A probability word problem, it's not a riddle, no trick answer. You have 3 identical boxes. One contains 2 gold marbles, one 2 silver marbles, one 1 of each. You can't look in the boxes. You pick one of the boxes at random. You reach in and pull out a gold marble. What are the odds the second marble you pull out of the box will be gold?

Having drawn a gold marble first, it's more likely that you selected the gold-gold box.

@cmadler But in my careful reading of the question you are not selecting the other box. That would make the problem more interesting. Then it might be the Monte Hall problem that I referenced earlier.

[mathworld.wolfram.com]

@marmot84 On the initial draw there are six possibilities (six marbles). You had two chances at drawing gold from the gold-gold box, two chances at drawing silver from the silver-silver box, one chance of drawing gold from the mixed box, and one chance of drawing silver from the mixed box.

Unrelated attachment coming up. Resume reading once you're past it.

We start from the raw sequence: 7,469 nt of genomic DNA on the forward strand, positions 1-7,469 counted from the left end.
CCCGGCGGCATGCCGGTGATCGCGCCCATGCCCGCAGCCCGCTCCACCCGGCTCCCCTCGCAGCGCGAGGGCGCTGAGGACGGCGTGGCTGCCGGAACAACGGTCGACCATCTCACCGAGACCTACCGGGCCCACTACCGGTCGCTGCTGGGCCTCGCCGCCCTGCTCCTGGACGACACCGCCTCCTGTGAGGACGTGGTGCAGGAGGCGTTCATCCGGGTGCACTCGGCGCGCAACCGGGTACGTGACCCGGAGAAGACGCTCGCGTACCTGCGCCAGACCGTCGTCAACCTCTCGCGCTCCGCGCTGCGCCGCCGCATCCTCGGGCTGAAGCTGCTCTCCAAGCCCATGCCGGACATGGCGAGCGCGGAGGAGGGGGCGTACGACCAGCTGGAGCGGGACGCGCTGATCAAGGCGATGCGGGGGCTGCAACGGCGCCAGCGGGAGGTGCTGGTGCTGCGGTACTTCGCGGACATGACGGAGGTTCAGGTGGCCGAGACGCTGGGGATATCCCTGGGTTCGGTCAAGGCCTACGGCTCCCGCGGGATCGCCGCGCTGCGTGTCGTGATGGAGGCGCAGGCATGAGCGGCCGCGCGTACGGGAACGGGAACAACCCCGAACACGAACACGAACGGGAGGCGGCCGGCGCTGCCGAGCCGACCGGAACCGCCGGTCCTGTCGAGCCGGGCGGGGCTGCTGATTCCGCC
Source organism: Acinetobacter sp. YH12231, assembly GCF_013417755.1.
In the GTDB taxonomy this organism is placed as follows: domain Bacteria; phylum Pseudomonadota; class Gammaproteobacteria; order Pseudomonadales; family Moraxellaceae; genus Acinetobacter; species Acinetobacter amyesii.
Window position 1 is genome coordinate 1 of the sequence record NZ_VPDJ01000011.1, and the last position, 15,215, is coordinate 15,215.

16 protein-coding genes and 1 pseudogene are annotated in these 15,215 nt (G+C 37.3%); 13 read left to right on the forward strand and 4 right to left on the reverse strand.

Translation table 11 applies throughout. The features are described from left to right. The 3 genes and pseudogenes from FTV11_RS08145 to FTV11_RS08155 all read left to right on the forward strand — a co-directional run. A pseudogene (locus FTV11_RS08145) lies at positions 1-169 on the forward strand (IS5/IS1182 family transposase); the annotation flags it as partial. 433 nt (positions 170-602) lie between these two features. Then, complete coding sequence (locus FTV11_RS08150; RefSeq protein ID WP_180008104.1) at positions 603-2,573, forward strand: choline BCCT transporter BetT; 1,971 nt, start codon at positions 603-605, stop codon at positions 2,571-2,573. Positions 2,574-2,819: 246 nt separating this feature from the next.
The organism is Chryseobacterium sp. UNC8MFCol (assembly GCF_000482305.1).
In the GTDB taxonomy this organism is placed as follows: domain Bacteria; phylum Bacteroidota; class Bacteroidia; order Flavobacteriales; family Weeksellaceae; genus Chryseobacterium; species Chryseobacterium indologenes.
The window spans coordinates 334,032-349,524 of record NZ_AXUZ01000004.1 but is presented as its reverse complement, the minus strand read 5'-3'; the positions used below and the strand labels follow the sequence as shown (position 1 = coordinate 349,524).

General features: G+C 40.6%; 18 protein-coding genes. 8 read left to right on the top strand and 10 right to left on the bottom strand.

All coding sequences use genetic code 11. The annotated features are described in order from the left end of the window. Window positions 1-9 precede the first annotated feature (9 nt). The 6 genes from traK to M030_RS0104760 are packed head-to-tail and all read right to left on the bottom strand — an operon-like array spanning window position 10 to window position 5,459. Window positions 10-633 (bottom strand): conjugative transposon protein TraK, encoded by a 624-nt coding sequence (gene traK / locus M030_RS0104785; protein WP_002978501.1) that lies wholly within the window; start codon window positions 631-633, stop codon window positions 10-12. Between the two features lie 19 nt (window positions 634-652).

Once you make your first draw and get gold, you've eliminated three of those possibilities and have three left. You have either drawn gold from the gold-gold box (two chances) or gold from the mixed box (one chance). So there is a 2/3 chance you'll get gold on the second draw.

@cmadler Oh! I see your line of reasoning. Have to pause to think about it though because I think I have an objection...

Ok... yes, you are correct. Wow! Probabilities are often counter-intuitive and being an intuitive thinker I tend to try that first. Definitely, I'm wrong in this case! Cool!